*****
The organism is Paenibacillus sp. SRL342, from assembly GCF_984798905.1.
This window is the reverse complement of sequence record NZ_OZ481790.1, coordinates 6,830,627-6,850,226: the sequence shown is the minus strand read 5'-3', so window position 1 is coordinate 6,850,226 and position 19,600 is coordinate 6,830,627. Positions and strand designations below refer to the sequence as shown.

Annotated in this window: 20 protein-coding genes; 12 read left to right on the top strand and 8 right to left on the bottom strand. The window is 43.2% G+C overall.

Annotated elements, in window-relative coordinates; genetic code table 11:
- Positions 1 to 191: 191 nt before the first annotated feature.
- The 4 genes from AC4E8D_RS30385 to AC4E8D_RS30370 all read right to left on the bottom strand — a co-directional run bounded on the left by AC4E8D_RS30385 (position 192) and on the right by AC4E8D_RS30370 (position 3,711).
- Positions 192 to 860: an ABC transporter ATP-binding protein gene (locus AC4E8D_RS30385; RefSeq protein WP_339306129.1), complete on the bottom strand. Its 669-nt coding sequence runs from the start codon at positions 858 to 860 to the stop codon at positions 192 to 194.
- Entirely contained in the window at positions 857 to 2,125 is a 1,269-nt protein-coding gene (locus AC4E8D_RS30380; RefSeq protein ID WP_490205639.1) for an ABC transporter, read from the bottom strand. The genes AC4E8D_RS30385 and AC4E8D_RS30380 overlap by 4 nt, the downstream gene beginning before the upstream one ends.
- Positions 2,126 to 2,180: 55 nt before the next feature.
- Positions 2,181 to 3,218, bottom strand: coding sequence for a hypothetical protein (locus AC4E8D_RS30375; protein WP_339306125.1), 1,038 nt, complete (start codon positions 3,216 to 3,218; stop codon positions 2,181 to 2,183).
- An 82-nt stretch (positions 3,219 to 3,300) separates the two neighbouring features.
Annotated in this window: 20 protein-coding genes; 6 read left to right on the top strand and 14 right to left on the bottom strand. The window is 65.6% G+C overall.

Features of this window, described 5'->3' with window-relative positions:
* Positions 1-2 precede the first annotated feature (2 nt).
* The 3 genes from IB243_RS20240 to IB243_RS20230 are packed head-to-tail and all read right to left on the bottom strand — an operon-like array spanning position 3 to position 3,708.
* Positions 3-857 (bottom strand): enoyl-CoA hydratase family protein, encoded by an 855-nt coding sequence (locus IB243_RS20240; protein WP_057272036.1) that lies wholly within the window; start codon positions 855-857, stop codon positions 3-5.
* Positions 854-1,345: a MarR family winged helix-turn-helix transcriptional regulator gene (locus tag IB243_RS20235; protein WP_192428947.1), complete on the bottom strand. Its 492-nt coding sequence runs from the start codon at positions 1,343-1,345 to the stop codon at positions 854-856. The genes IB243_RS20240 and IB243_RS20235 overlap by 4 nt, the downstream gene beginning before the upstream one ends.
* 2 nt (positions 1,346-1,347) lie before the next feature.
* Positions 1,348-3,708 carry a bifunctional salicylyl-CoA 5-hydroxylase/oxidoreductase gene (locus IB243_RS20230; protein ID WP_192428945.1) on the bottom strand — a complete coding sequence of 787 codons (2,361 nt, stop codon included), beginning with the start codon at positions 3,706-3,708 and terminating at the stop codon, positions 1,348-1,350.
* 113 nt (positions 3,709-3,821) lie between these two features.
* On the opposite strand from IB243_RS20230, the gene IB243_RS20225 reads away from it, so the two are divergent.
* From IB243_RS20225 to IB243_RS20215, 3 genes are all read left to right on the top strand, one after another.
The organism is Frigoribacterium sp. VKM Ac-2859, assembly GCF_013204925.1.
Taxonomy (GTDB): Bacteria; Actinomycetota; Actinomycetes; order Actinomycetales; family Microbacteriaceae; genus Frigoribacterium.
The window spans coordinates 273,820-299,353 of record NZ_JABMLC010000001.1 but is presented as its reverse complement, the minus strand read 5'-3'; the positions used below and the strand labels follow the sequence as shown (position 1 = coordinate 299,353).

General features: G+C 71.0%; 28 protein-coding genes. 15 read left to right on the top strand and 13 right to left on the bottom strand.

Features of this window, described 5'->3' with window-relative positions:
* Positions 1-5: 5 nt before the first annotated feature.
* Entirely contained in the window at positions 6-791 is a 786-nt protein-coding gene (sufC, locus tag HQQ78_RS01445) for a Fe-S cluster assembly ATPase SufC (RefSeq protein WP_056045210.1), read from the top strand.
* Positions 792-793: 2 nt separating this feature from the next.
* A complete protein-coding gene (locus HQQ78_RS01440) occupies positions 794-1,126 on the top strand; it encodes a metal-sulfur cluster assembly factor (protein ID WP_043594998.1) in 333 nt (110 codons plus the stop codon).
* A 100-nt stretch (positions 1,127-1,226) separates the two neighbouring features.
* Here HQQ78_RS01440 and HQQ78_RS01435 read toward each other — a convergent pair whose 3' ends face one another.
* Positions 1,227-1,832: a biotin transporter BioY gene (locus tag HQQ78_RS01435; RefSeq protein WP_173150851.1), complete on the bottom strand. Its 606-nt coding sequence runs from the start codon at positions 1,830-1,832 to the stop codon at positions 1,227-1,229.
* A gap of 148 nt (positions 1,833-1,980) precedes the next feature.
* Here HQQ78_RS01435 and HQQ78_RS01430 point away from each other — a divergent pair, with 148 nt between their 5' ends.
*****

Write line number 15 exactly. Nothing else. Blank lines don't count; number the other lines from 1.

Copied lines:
* The 3 genes from IB243_RS20240 to IB243_RS20230 are packed head-to-tail and all read right to left on the bottom strand — an operon-like array spanning position 3 to position 3,708.